Probably the most interesting and invigorating part of a trip to cologne is the Passagen, the offsite event during imm Cologne Furniture Fair that focuses on interior design trends in galleries, showrooms and shops throughout Cologne. Yes, there’s lots of walking and your fair share of wild goose chases when exhibitions don’t live up to their brochure descriptions. But Designer’s Fair never disappoints. Rather than showing the most famous names in the business, the DESIGNERS FAIR consciously seeks to bring together the most exciting new discoveries. Young designers take rooms on the three floors of the RheinTriadem and fill them with prototypes and furnishings.
It’s amazing what you might find and boy, did we find some great things. One of my favorites was Klaus LEUTCHE, a design firm that we almost overlooked, walking into the room we saw tassels hanging from the ceiling along we turned around to a small group of designers sitting in the back. Of course we had to ask about the tassels A product near and dear to our hearts. What we found was fabulous! Tassels that were actually lights.
Even better is the story behind it. In the young designers’ broken English, and our broken German- actually Susan’s German-we learned that they were renting space in the Borrmann atelier. A trim and yarn factory located in Dusseldorf. They were also looking for an inexpensive, readily available medium and a little inspiration, when they quickly realized that the yarn bins and trimmings and tassels provided it all- the missing links for their lighting project.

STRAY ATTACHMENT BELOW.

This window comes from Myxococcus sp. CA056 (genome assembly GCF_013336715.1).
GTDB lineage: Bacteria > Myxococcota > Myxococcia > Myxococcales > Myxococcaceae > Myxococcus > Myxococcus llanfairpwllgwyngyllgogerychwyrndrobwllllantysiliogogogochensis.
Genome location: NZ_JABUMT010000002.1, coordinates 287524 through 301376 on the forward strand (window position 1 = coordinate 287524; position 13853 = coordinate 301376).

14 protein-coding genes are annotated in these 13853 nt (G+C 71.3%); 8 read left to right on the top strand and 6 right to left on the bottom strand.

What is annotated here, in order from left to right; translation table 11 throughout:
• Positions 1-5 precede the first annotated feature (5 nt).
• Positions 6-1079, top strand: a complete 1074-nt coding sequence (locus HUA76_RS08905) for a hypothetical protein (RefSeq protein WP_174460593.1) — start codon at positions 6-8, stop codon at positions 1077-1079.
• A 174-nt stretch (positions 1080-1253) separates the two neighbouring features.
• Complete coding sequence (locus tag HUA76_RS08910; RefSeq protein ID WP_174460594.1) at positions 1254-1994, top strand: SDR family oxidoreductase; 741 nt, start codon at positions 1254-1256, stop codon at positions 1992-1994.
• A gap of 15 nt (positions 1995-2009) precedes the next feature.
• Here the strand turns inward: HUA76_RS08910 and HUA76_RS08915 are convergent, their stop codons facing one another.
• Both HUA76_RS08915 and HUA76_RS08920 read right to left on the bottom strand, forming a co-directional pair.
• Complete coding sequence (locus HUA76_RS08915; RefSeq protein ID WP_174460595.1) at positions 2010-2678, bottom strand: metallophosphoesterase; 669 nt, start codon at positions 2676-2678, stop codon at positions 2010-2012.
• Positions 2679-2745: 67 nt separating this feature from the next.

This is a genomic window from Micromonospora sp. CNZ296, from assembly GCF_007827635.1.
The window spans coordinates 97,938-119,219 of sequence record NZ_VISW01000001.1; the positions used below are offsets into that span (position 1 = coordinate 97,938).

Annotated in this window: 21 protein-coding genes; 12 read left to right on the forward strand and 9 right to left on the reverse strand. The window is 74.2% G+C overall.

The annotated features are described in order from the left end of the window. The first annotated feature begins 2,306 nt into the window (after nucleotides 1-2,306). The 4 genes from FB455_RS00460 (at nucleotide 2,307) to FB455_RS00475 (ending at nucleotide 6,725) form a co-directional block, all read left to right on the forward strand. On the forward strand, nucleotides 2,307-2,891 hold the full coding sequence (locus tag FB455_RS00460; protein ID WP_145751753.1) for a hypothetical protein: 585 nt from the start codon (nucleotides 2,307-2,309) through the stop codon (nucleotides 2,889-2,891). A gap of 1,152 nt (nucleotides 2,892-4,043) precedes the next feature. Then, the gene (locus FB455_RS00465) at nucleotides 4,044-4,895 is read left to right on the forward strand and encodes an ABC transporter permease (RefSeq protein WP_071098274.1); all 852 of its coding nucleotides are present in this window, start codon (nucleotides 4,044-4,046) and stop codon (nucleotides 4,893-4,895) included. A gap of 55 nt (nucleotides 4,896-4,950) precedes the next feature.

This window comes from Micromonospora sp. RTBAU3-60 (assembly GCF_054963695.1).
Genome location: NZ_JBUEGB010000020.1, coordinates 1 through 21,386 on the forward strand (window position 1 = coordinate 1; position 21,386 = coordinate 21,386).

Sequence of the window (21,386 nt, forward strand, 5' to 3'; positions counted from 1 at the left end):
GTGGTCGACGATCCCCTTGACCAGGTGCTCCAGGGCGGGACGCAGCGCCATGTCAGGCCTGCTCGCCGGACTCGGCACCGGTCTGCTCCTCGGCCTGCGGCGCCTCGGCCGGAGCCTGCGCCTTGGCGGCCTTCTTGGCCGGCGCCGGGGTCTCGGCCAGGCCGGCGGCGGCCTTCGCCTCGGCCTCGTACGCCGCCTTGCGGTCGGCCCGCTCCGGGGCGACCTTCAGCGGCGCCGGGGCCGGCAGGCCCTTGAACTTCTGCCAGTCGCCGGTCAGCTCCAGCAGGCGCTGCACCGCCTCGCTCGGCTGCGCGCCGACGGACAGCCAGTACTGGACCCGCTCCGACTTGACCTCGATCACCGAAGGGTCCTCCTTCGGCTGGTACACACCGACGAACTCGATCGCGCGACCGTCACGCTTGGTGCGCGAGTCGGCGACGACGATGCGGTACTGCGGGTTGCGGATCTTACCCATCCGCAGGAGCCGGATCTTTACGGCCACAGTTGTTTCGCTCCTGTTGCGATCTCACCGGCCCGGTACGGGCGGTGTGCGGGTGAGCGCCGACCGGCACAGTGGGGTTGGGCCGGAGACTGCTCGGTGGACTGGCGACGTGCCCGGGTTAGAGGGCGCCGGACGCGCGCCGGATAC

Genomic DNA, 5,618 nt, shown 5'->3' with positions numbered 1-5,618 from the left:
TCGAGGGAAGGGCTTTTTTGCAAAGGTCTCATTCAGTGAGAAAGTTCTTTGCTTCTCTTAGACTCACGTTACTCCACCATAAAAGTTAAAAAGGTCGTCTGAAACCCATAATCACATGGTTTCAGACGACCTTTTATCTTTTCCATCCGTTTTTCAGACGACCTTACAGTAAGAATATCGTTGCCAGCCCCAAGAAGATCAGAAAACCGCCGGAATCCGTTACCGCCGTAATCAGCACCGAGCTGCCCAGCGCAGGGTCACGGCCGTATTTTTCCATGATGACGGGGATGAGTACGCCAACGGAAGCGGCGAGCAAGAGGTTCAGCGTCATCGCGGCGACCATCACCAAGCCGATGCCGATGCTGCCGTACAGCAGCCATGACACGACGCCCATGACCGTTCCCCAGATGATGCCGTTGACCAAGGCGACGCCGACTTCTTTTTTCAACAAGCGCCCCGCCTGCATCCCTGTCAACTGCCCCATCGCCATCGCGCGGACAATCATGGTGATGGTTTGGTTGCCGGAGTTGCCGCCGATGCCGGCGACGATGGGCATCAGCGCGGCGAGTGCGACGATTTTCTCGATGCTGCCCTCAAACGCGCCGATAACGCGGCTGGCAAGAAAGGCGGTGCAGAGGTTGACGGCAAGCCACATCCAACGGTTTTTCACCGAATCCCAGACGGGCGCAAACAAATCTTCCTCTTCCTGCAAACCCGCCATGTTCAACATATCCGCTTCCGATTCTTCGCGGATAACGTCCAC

I am not sure what I love more- the pendant light which I am coveting for my own house (I could see 3-4 in different colors and heights hanging from the ceiling in my studio) or the backstory.
Check out Plinth and Chintz’s March issue for more of my musings about the young and exciting talents we found in Cologne, Frankfurt and Paris.